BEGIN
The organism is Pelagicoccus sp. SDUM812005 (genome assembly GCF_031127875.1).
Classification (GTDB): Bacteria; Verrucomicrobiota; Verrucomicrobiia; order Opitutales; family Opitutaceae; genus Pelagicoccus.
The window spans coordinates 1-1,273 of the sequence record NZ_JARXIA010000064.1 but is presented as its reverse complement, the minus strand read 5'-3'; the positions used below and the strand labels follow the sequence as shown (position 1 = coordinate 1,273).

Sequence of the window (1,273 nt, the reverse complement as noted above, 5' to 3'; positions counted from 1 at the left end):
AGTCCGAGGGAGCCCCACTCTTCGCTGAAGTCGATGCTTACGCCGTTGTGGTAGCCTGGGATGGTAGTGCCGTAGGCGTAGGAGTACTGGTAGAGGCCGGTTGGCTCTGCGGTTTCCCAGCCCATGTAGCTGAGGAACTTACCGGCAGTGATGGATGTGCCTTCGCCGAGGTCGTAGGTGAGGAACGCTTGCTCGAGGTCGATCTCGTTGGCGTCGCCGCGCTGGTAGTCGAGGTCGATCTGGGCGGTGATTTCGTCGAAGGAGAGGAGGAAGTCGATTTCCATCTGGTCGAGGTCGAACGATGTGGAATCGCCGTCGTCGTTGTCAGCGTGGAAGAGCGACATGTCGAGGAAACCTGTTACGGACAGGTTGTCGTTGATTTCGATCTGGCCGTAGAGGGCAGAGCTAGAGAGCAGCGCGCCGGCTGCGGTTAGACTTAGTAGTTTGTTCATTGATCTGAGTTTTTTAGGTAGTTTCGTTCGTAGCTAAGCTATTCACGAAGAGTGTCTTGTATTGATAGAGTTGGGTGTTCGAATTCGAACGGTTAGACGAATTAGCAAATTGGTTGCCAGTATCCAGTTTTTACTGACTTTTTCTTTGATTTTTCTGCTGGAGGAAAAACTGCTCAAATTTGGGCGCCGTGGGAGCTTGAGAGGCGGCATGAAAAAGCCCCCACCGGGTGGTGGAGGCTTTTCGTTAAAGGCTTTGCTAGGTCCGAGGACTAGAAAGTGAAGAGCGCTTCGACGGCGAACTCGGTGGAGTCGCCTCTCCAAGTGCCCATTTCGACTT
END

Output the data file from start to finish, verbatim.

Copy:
The organism is Pelagicoccus sp. SDUM812005 (genome assembly GCF_031127875.1).
Classification (GTDB): Bacteria; Verrucomicrobiota; Verrucomicrobiia; order Opitutales; family Opitutaceae; genus Pelagicoccus.
The window spans coordinates 1-1,273 of the sequence record NZ_JARXIA010000064.1 but is presented as its reverse complement, the minus strand read 5'-3'; the positions used below and the strand labels follow the sequence as shown (position 1 = coordinate 1,273).

Sequence of the window (1,273 nt, the reverse complement as noted above, 5' to 3'; positions counted from 1 at the left end):
AGTCCGAGGGAGCCCCACTCTTCGCTGAAGTCGATGCTTACGCCGTTGTGGTAGCCTGGGATGGTAGTGCCGTAGGCGTAGGAGTACTGGTAGAGGCCGGTTGGCTCTGCGGTTTCCCAGCCCATGTAGCTGAGGAACTTACCGGCAGTGATGGATGTGCCTTCGCCGAGGTCGTAGGTGAGGAACGCTTGCTCGAGGTCGATCTCGTTGGCGTCGCCGCGCTGGTAGTCGAGGTCGATCTGGGCGGTGATTTCGTCGAAGGAGAGGAGGAAGTCGATTTCCATCTGGTCGAGGTCGAACGATGTGGAATCGCCGTCGTCGTTGTCAGCGTGGAAGAGCGACATGTCGAGGAAACCTGTTACGGACAGGTTGTCGTTGATTTCGATCTGGCCGTAGAGGGCAGAGCTAGAGAGCAGCGCGCCGGCTGCGGTTAGACTTAGTAGTTTGTTCATTGATCTGAGTTTTTTAGGTAGTTTCGTTCGTAGCTAAGCTATTCACGAAGAGTGTCTTGTATTGATAGAGTTGGGTGTTCGAATTCGAACGGTTAGACGAATTAGCAAATTGGTTGCCAGTATCCAGTTTTTACTGACTTTTTCTTTGATTTTTCTGCTGGAGGAAAAACTGCTCAAATTTGGGCGCCGTGGGAGCTTGAGAGGCGGCATGAAAAAGCCCCCACCGGGTGGTGGAGGCTTTTCGTTAAAGGCTTTGCTAGGTCCGAGGACTAGAAAGTGAAGAGCGCTTCGACGGCGAACTCGGTGGAGTCGCCTCTCCAAGTGCCCATTTCGACTT